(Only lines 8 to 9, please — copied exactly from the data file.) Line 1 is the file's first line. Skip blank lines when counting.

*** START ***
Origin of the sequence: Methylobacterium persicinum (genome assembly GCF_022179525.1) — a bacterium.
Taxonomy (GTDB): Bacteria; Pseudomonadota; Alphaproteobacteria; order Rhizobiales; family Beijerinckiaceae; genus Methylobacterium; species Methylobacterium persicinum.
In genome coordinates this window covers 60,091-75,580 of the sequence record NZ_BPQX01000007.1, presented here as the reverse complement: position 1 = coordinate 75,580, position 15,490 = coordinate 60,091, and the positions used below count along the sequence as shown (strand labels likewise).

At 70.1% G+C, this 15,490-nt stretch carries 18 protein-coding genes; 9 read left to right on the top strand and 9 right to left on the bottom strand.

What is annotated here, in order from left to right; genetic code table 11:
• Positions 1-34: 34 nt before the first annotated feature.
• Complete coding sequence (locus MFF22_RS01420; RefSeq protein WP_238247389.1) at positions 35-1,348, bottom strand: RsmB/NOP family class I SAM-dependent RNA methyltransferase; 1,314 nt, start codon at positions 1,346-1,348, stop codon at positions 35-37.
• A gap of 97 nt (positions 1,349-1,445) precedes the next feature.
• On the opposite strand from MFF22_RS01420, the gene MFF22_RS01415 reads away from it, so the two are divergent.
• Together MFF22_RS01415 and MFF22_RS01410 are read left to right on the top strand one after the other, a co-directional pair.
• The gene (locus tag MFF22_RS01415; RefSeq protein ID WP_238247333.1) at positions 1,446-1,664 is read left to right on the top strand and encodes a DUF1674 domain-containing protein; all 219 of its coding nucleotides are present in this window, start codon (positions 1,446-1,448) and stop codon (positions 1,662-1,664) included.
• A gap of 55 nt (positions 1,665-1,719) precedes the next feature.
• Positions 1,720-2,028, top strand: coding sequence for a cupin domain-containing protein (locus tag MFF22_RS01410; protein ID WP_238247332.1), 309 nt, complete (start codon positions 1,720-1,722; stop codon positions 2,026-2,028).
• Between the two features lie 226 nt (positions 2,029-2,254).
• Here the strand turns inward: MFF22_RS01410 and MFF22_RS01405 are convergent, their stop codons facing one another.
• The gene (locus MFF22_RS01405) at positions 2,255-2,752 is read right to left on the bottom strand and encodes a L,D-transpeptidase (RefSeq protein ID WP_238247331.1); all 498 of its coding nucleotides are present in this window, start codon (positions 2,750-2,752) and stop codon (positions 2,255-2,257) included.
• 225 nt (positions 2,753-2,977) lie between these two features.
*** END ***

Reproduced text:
• A gap of 97 nt (positions 1,349-1,445) precedes the next feature.
• On the opposite strand from MFF22_RS01420, the gene MFF22_RS01415 reads away from it, so the two are divergent.